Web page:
Publisher & Editor, NJTechWeekly.com
On August 14, 2012, seven very early-stage companies pitched their new products at the Tigerlabs inaugural Demo Day in Princeton.
The companies were part of the Tigerlabs summer program, a 12-week tech accelerator aimed at undergraduate student entrepreneurs.
Introducing the group, Bert Navarrete, an experienced investor who, along with Jason Glickman, cofounded Tigerlabs (Princeton) initially as a coworking space, said seven companies made up of 25 students from around the country had participated in the program.
Mentors and advisers helped them with everything from developing and designing their products to assisting with business development and strategy. By Demo Day, 100 percent of all the companies had both live products and some users.
“We’ve had 11 pivots. We’ve had 14 speakers come throughout the summer and meet with the teams over pizza and ravioli, and 241 mentor and adviser meetings,” Navarrete said. “We’ve played 1,314 ping-pong games,” many of them in the middle of the night. Each team slept an average of 5.6 hours a night.
The first presentation came from Princeton University’s Shubhro Saha, cofounder and CEO of Panther Logic (Princeton), a company that aims to “make it dead simple for other companies to track their competitors online.” Saha said Panther’s product is aimed at medium-sized companies. He provided the example of investment portfolio holders who want to track the competitors of the companies they hold but can’t afford a million-dollar experience.
Tracking competition “becomes a problem, because companies are operating in many parts of the Web, including LinkedIn, Facebook and Twitter. … There are people getting hired, changing jobs, getting fired,” Saha said. With that information all over the Web, “the result is a lot of noise,” he noted. Panther provides both a “deep dive and an affordable analytics solution,” he added.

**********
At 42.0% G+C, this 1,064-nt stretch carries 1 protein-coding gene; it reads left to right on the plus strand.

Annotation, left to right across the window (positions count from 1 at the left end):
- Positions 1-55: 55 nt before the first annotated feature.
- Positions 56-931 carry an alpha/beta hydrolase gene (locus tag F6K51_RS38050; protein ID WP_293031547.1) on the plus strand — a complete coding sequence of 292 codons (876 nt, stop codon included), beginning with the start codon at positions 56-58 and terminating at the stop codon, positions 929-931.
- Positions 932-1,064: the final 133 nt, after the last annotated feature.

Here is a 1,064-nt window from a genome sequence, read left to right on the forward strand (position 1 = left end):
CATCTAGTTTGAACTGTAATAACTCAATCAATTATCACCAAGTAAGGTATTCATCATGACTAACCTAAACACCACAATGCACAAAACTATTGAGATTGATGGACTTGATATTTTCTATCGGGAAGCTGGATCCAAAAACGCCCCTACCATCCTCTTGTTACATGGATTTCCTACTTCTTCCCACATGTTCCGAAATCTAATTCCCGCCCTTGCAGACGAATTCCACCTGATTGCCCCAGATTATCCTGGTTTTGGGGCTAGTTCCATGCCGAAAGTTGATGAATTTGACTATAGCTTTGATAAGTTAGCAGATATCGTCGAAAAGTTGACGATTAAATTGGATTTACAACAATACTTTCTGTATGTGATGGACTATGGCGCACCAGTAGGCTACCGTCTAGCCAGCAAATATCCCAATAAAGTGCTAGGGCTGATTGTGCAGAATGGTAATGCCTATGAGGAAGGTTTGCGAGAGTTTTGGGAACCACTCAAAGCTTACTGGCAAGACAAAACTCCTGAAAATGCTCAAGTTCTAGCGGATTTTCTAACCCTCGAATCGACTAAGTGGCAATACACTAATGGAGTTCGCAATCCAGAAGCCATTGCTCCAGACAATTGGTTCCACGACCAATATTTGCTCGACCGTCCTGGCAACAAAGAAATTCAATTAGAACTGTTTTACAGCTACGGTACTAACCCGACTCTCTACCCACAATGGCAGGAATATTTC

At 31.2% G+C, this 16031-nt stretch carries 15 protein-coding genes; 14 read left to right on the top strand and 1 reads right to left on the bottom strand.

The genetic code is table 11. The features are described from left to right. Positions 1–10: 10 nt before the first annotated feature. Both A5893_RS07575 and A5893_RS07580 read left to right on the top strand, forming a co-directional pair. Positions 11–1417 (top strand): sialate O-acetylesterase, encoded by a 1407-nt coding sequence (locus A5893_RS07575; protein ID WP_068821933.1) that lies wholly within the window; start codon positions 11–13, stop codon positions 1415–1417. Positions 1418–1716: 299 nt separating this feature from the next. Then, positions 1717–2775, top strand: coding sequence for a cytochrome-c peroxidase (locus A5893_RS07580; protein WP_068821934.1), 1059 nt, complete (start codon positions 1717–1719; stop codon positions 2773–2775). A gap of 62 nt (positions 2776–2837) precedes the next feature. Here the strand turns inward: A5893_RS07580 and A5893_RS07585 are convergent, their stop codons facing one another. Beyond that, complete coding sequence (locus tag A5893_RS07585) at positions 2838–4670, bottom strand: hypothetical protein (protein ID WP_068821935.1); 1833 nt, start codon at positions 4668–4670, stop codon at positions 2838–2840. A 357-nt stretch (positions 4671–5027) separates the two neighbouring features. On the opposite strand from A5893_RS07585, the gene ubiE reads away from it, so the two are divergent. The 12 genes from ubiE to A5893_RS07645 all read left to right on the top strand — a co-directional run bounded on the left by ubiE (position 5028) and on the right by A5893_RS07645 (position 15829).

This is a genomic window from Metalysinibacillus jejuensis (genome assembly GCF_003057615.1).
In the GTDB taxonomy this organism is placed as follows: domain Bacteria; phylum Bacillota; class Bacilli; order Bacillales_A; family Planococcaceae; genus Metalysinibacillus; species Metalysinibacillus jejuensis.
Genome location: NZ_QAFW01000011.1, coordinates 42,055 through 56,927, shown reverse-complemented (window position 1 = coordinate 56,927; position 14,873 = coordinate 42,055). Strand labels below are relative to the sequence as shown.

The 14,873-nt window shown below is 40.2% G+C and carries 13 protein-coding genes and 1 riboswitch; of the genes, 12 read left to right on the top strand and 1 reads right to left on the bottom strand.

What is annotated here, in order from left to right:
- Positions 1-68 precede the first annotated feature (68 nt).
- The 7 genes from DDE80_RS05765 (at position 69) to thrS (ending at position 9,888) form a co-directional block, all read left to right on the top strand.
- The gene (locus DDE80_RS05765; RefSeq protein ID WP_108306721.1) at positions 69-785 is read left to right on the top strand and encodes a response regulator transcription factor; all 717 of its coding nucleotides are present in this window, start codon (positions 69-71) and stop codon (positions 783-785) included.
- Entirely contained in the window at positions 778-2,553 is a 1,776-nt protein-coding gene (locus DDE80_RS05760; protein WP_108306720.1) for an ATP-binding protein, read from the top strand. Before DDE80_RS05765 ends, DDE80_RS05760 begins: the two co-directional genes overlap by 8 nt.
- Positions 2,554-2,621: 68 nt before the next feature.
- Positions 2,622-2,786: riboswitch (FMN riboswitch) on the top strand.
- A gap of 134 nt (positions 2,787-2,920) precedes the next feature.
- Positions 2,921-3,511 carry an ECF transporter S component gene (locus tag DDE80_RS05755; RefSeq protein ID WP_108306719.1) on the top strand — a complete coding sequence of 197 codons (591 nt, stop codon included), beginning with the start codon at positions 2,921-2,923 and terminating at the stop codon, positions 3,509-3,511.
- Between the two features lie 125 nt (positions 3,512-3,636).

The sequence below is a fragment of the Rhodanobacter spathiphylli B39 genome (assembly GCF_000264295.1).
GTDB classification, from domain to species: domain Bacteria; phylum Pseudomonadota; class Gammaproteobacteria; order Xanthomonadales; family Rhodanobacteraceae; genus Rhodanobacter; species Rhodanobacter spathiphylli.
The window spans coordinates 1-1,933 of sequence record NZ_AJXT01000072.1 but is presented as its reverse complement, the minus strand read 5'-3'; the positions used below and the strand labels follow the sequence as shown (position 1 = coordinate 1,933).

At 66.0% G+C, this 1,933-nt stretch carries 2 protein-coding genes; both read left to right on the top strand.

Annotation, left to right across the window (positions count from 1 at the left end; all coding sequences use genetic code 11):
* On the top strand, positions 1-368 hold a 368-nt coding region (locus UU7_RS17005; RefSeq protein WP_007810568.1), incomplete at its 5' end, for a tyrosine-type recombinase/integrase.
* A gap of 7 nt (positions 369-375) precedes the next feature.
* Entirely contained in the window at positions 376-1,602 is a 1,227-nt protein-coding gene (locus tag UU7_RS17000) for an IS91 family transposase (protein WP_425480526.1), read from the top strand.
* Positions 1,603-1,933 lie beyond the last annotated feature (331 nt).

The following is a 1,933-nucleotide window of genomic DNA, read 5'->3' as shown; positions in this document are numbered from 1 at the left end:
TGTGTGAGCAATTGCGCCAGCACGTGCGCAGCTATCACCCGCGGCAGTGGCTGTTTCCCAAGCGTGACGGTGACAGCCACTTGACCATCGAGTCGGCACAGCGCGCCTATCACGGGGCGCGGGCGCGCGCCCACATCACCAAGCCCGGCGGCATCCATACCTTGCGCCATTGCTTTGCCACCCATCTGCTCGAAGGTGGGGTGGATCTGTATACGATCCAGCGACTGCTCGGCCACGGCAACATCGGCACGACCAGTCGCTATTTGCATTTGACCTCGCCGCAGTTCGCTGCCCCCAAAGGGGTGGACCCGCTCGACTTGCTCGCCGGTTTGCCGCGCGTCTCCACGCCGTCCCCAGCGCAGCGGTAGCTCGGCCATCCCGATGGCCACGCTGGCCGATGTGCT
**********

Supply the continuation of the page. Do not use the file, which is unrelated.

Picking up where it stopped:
Saha said the product’s “elegant user interface” should help employees at midsized companies learn how to use it faster. Panther includes cofounder and CTO Andrew Cheong, a Princeton grad, and COO Madeleine Foote, a member of Oxford University’s class of 2014.
Next up was the team from TonightLife, a mobile platform that lets users find same-day events. Aimed particularly at the city crowd, the app answers the question, What is going on tonight? There may be a lot going on, but it’s not easy to discover the activities a user wants to attend. In most cases users are overwhelmed by the sheer volume of events, Cesar Devers, CEO, who graduated from Princeton in 2011, said.
Devers provided the example of Live Nation, which often has a large amount of inventory left over when it puts on an event. But people who want to fill those seats might not even know that event is happening. Smaller venues can also use the system to unlock their unsold seats.
“We take out all the noise and let you know what is going on today, this evening,” Devers said. The app has a simple interface: the platform provides suggested events and then drills down to all of them. The mobile device also includes a social aspect, so users can let their friends know about the events they are considering. The company, which will start by serving New York, wants to include special offers and other deals for people who purchase multiple tickets.